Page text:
Pairing and Feedback at Artium
A discussion with Liam Yafuso, VP of Engineering here at Artium, around his thoughts on pairing, feedback, and strategies to successfully introduce them to an organization.
Hey Liam, thanks for sitting down with me! So talk to me about pairing at Artium. What does it look like when we introduce pairing internally or on an engagement?
Of course! When we introduce pairing, we often get a mixed bag of responses. For people who have never paired, their initial assumption is that it’s a slower, less efficient process. Additionally, some people have tried pairing before, and a common response is that it doesn’t work for them.
Pairing isn’t an individual experience; your success depends on who you’re pairing with. If there is a lot of friction, it isn’t very compelling. However, when you pair with someone good at it, it allows you to work together contiguously for long periods and come out feeling refreshed at the end.
To pair with someone effectively, you have to have both social and pairing skills. When this happens, you feed on each other’s energy, and it feels like you’ll never run out. Pairing is a more social, light-hearted way of working that also ensures you ask yourself and each other about the best way to build this software.
By the end of an effective pairing session, the number of feedback loop cycles you’ve had on the architecture is over 100. Every time you ask your pair, “What should we do here?” or “Is there a better way that we can build this?” you’re getting what you would out of a pull request.
So what are the specific situations where you would use pairing?
I think there are two main situations where pairing is effective.
The first situation is knowledge transfer. If you’re onboarding someone, or it is your first time working in a codebase, having someone there to explain the code and back up design decisions is crucial. This insight will rapidly accelerate the time it would take for someone to become useful in the codebase.
It’s difficult to read through the code alone to understand its purpose and why it was written that way. Knowledge transfer pairing is the closest thing, and sometimes the real thing, to having the specific person who designed the code explain exactly what they were thinking and the caveats. When you have someone to affirm the requirements that had to be met, you gain a new understanding of the codebase.
The second situation in which pairing is effective is when two experienced developers collaborate on a complex problem. Recently, I was working on the internals of a shopping cart implementation of an e-commerce application. These are core classes used by many different pages across various parts of the app. There were design and architecture decisions that we made that will have rippling effects across the system. It needed to be robust and well designed.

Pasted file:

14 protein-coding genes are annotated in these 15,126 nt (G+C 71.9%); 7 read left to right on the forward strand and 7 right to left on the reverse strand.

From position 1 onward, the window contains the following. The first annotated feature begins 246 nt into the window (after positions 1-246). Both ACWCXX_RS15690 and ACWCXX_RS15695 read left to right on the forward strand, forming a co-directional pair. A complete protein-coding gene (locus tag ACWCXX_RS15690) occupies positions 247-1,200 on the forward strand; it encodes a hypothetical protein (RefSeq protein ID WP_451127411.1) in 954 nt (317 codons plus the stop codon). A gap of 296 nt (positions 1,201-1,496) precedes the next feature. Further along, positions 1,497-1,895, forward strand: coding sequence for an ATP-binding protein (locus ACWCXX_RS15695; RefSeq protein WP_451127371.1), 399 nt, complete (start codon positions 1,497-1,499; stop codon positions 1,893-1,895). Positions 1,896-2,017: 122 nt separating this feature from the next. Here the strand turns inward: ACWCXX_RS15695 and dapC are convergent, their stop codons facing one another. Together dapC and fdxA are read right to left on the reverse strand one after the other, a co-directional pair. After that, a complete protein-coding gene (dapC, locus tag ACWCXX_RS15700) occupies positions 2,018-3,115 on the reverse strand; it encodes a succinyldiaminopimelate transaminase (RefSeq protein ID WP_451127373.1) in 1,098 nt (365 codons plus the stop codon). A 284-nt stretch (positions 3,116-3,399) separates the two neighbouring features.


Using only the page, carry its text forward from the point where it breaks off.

Pairing ensures at least two people check off nearly every decision made in a situation like this. This rigor will pay dividends later, as core decisions made early have ramifications throughout a project. Two brains are better than one for anything complex.
What would a situation be where pairing is ineffective then?
A situation in which pairing would be less effective is if we got a story like, “Round the corners on buttons and put them in the right margins from the top of the screen.” If you have two people doing something simple like that, one of them will be sitting there while the other one does all of the work. You should be soloing on something like that so the other person can do something more effective.
So what are some of the guidelines that lead to an effective pairing session?
I have two. The first is that you need a continuous amount of time to pair. I think a truly effective pairing session has a three-hour minimum. Pairing is social; it involves communication. You need time to chat, connect, and explain what you’ve been working on since you last checked in. Then, uninterrupted time is necessary so you can get into the flow and dive deep into the work.
The second thing is you need to reduce friction. To do this in a pairing session requires roles. It doesn’t mean that one person has to play one role exclusively, but you need to understand the temporary roles you take on when you’re pairing with someone. One person is going to be the driver, hands on keyboard, typing and writing code. The other person will be the navigator, suggesting ideas, pointing out typos, and being someone to bounce ideas off of. Having a regular cadence of switching roles will also give both people plenty of time in the driver’s seat.
Let’s say you’re experiencing some friction. Do you have ways to be able to ease that?
Two things I have found that help are; being comfortable rotating through roles and reflection on how the work is going.
If rotating through roles isn’t coming naturally, you can use ping pong TDD. This mechanism helps create clear delineations on when to rotate from driver to navigator. Ping pong TDD is where one person will be the driver and will write the test. They will then switch, and the other person will drive to write the implementation that gets that test to pass. Once the test is green, you switch back, and you can write the next test.
The other thing that helps when working through friction is to have a daily pair retro. Take 30 minutes at the end of every day, take a step back, and remove yourself from delivery mode. Put yourself into a place where you’re not worried about trying to pump out the story, and you’re simply chatting. Then, deliberately solicit feedback, both ways, about how it went. Ask questions like: “How did the day go for you?” “What part of this session felt the most difficult for you?” and “What part of the session did you find the most rewarding?” Create a safe space to solicit feedback regularly but be ready for painful feedback. It is essential to do this daily because feedback goes stale quickly.
The sooner you can address both frictions and successes, the more impactful that feedback will be. Even if it might be uncomfortable at the time, it’s going to become more and more comfortable as you do it.
Feedback can be tricky; how do you handle the often uncomfortable nature of both giving and receiving feedback?